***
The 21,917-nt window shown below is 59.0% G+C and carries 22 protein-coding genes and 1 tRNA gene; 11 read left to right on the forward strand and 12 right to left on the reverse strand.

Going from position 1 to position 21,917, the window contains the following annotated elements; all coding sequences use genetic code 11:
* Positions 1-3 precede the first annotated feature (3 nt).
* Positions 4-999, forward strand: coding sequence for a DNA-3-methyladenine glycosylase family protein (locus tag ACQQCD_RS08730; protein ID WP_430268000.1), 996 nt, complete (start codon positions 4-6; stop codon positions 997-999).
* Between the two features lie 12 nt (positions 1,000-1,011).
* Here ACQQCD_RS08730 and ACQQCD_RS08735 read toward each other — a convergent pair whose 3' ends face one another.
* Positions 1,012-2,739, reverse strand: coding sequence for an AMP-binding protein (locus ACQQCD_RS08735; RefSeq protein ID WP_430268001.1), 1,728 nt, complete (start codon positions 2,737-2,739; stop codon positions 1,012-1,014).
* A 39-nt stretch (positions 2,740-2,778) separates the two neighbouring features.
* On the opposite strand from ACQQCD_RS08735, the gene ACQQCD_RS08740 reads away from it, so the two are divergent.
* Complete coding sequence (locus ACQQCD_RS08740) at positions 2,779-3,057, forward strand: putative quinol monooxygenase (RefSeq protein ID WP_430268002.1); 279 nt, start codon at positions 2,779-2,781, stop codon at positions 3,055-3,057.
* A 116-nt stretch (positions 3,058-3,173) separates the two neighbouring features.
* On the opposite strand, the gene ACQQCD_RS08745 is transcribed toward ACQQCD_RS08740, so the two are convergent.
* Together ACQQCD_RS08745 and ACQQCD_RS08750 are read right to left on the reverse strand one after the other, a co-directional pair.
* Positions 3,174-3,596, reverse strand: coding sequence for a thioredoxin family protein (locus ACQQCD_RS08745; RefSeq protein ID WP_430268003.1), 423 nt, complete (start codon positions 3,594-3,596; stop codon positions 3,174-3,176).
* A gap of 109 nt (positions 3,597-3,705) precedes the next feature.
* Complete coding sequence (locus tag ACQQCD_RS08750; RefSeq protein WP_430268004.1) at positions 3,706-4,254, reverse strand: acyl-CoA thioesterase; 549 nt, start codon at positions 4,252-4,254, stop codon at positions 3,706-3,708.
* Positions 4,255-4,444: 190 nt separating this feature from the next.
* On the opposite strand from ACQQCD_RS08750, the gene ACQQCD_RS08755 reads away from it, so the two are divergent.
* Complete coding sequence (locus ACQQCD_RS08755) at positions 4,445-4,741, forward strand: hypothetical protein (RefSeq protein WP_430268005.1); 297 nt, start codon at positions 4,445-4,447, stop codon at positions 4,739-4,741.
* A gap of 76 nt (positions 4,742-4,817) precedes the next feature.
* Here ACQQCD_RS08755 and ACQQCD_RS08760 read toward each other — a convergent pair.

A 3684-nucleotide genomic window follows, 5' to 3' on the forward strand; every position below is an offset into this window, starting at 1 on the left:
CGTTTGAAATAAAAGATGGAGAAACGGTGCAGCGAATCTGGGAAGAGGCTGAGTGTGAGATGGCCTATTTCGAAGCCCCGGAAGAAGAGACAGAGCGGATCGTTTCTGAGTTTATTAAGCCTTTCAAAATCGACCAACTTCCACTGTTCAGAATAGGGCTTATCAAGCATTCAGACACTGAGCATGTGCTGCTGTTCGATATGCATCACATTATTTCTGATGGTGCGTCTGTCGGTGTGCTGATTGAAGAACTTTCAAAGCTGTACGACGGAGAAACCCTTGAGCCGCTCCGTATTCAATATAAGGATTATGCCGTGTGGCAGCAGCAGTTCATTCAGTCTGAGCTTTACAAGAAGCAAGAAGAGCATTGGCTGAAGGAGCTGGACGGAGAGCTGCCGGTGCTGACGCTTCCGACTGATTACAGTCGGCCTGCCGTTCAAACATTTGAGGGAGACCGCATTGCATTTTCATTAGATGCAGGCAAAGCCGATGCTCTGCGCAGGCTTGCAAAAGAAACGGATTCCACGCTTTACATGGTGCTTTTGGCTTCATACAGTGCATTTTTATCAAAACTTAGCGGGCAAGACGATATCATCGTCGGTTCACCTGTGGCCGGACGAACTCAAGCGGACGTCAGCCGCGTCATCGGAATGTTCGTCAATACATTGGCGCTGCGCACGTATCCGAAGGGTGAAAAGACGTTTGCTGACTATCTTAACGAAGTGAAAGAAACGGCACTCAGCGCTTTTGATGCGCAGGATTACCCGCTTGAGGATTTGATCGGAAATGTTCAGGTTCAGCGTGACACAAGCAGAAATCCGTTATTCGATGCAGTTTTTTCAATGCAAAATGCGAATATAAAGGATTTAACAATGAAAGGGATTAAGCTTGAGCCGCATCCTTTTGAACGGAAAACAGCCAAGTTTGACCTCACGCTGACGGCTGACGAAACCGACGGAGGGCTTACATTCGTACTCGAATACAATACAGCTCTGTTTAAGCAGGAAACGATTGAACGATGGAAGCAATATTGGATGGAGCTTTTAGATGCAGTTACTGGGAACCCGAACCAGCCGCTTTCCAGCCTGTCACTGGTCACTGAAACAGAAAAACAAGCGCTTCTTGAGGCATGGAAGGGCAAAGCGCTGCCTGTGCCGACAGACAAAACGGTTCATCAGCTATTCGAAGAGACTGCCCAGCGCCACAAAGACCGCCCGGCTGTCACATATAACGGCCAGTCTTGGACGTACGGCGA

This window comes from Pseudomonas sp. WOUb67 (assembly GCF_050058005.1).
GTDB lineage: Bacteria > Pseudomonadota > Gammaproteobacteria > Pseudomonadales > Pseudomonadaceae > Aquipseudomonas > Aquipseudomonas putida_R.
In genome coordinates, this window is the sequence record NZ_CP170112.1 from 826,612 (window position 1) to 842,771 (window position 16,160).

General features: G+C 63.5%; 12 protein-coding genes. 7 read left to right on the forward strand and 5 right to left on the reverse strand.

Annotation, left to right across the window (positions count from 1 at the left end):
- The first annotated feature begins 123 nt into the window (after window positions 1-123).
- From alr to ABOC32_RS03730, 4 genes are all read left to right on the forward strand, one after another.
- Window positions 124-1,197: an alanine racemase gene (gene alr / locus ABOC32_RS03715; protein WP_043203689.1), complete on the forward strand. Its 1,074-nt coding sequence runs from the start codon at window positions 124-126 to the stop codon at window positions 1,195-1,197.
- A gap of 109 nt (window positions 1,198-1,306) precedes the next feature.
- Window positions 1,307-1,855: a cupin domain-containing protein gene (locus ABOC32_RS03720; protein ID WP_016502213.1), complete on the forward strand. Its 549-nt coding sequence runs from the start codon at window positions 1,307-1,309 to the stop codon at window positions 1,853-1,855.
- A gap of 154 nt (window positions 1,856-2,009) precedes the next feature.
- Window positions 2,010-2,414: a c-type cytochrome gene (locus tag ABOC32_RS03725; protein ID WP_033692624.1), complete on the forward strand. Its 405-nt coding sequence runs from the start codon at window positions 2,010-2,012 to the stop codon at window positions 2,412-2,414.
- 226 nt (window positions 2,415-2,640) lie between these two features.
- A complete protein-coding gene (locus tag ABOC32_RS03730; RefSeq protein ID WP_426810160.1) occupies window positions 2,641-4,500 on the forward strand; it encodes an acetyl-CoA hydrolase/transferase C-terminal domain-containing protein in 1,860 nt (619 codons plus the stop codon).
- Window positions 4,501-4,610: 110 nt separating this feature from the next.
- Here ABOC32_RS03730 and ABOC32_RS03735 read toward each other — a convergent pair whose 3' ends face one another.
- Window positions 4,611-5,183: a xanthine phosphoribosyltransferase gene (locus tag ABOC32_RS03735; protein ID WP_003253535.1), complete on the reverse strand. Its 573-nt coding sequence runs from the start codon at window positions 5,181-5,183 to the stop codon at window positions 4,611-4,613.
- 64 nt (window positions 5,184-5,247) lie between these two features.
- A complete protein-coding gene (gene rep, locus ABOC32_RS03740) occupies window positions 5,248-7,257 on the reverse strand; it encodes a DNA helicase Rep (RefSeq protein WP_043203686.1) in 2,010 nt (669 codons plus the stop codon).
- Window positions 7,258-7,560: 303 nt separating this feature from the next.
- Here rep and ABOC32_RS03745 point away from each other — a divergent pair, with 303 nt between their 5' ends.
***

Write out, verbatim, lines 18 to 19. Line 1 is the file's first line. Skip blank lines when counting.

* On the opposite strand from ACQQCD_RS08750, the gene ACQQCD_RS08755 reads away from it, so the two are divergent.
* Complete coding sequence (locus ACQQCD_RS08755) at positions 4,445-4,741, forward strand: hypothetical protein (RefSeq protein WP_430268005.1); 297 nt, start codon at positions 4,445-4,447, stop codon at positions 4,739-4,741.